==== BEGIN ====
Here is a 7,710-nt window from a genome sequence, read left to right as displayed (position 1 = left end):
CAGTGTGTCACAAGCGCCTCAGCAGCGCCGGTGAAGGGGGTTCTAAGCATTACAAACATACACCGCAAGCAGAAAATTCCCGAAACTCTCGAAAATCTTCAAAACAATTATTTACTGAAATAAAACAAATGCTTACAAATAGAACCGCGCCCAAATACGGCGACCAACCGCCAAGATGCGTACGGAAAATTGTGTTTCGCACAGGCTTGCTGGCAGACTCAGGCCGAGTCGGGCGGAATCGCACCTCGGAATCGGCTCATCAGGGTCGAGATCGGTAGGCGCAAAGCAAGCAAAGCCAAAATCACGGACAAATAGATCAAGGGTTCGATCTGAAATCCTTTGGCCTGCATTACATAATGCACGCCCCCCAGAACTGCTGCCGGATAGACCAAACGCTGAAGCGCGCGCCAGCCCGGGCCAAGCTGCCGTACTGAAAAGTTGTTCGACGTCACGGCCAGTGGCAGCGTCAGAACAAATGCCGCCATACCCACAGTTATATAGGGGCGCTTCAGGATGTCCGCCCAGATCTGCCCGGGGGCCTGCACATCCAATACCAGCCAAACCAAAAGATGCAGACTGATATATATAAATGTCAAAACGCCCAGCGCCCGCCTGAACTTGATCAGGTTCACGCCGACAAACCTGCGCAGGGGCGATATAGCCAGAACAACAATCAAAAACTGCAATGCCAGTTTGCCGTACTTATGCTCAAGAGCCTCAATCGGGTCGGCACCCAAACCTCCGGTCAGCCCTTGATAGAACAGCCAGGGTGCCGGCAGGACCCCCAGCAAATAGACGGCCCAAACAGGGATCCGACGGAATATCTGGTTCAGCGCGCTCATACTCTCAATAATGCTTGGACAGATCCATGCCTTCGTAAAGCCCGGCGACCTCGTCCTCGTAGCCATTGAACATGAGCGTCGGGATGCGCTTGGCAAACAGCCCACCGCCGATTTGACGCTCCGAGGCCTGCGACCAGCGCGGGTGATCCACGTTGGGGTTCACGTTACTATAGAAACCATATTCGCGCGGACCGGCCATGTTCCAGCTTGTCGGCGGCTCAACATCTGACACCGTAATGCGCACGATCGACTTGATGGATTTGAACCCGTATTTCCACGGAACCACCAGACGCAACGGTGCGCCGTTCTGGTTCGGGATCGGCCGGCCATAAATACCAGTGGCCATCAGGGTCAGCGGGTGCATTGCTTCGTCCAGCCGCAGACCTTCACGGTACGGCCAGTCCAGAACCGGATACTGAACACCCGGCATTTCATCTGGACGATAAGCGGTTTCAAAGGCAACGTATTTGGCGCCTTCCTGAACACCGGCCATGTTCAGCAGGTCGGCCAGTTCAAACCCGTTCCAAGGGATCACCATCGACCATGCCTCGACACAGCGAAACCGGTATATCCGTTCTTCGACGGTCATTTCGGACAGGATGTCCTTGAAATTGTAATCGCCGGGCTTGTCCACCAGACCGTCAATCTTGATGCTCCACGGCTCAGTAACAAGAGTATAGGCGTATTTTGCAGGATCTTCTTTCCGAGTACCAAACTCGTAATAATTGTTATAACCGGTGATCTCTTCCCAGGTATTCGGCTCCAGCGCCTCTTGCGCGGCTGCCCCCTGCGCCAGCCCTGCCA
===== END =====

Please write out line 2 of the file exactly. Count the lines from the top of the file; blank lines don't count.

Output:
CAGTGTGTCACAAGCGCCTCAGCAGCGCCGGTGAAGGGGGTTCTAAGCATTACAAACATACACCGCAAGCAGAAAATTCCCGAAACTCTCGAAAATCTTCAAAACAATTATTTACTGAAATAAAACAAATGCTTACAAATAGAACCGCGCCCAAATACGGCGACCAACCGCCAAGATGCGTACGGAAAATTGTGTTTCGCACAGGCTTGCTGGCAGACTCAGGCCGAGTCGGGCGGAATCGCACCTCGGAATCGGCTCATCAGGGTCGAGATCGGTAGGCGCAAAGCAAGCAAAGCCAAAATCACGGACAAATAGATCAAGGGTTCGATCTGAAATCCTTTGGCCTGCATTACATAATGCACGCCCCCCAGAACTGCTGCCGGATAGACCAAACGCTGAAGCGCGCGCCAGCCCGGGCCAAGCTGCCGTACTGAAAAGTTGTTCGACGTCACGGCCAGTGGCAGCGTCAGAACAAATGCCGCCATACCCACAGTTATATAGGGGCGCTTCAGGATGTCCGCCCAGATCTGCCCGGGGGCCTGCACATCCAATACCAGCCAAACCAAAAGATGCAGACTGATATATATAAATGTCAAAACGCCCAGCGCCCGCCTGAACTTGATCAGGTTCACGCCGACAAACCTGCGCAGGGGCGATATAGCCAGAACAACAATCAAAAACTGCAATGCCAGTTTGCCGTACTTATGCTCAAGAGCCTCAATCGGGTCGGCACCCAAACCTCCGGTCAGCCCTTGATAGAACAGCCAGGGTGCCGGCAGGACCCCCAGCAAATAGACGGCCCAAACAGGGATCCGACGGAATATCTGGTTCAGCGCGCTCATACTCTCAATAATGCTTGGACAGATCCATGCCTTCGTAAAGCCCGGCGACCTCGTCCTCGTAGCCATTGAACATGAGCGTCGGGATGCGCTTGGCAAACAGCCCACCGCCGATTTGACGCTCCGAGGCCTGCGACCAGCGCGGGTGATCCACGTTGGGGTTCACGTTACTATAGAAACCATATTCGCGCGGACCGGCCATGTTCCAGCTTGTCGGCGGCTCAACATCTGACACCGTAATGCGCACGATCGACTTGATGGATTTGAACCCGTATTTCCACGGAACCACCAGACGCAACGGTGCGCCGTTCTGGTTCGGGATCGGCCGGCCATAAATACCAGTGGCCATCAGGGTCAGCGGGTGCATTGCTTCGTCCAGCCGCAGACCTTCACGGTACGGCCAGTCCAGAACCGGATACTGAACACCCGGCATTTCATCTGGACGATAAGCGGTTTCAAAGGCAACGTATTTGGCGCCTTCCTGAACACCGGCCATGTTCAGCAGGTCGGCCAGTTCAAACCCGTTCCAAGGGATCACCATCGACCATGCCTCGACACAGCGAAACCGGTATATCCGTTCTTCGACGGTCATTTCGGACAGGATGTCCTTGAAATTGTAATCGCCGGGCTTGTCCACCAGACCGTCAATCTTGATGCTCCACGGCTCAGTAACAAGAGTATAGGCGTATTTTGCAGGATCTTCTTTCCGAGTACCAAACTCGTAATAATTGTTATAACCGGTGATCTCTTCCCAGGTATTCGGCTCCAGCGCCTCTTGCGCGGCTGCCCCCTGCGCCAGCCCTGCCA